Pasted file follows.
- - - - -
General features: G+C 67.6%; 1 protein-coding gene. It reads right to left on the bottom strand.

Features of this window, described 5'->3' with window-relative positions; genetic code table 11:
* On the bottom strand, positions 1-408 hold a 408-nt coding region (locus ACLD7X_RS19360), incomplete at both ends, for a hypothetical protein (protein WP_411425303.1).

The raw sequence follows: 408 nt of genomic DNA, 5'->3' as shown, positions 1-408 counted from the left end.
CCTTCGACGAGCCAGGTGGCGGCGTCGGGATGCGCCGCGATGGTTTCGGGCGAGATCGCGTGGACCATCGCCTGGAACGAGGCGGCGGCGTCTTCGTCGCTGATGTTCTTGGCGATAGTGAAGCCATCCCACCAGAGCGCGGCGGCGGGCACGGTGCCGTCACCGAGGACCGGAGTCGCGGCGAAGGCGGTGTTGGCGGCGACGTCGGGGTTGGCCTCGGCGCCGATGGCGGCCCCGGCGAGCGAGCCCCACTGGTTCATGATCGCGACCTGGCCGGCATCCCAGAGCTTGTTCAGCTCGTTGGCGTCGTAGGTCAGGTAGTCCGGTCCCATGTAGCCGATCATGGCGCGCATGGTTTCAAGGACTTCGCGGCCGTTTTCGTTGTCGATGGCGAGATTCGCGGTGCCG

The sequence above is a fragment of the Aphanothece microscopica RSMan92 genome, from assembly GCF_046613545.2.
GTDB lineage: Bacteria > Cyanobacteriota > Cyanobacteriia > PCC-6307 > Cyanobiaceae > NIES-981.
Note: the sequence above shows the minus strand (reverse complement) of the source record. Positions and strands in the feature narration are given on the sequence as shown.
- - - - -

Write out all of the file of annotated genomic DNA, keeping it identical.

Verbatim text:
General features: G+C 67.6%; 1 protein-coding gene. It reads right to left on the bottom strand.

Features of this window, described 5'->3' with window-relative positions; genetic code table 11:
* On the bottom strand, positions 1-408 hold a 408-nt coding region (locus ACLD7X_RS19360), incomplete at both ends, for a hypothetical protein (protein WP_411425303.1).

The raw sequence follows: 408 nt of genomic DNA, 5'->3' as shown, positions 1-408 counted from the left end.
CCTTCGACGAGCCAGGTGGCGGCGTCGGGATGCGCCGCGATGGTTTCGGGCGAGATCGCGTGGACCATCGCCTGGAACGAGGCGGCGGCGTCTTCGTCGCTGATGTTCTTGGCGATAGTGAAGCCATCCCACCAGAGCGCGGCGGCGGGCACGGTGCCGTCACCGAGGACCGGAGTCGCGGCGAAGGCGGTGTTGGCGGCGACGTCGGGGTTGGCCTCGGCGCCGATGGCGGCCCCGGCGAGCGAGCCCCACTGGTTCATGATCGCGACCTGGCCGGCATCCCAGAGCTTGTTCAGCTCGTTGGCGTCGTAGGTCAGGTAGTCCGGTCCCATGTAGCCGATCATGGCGCGCATGGTTTCAAGGACTTCGCGGCCGTTTTCGTTGTCGATGGCGAGATTCGCGGTGCCG

The sequence above is a fragment of the Aphanothece microscopica RSMan92 genome, from assembly GCF_046613545.2.
GTDB lineage: Bacteria > Cyanobacteriota > Cyanobacteriia > PCC-6307 > Cyanobiaceae > NIES-981.
Note: the sequence above shows the minus strand (reverse complement) of the source record. Positions and strands in the feature narration are given on the sequence as shown.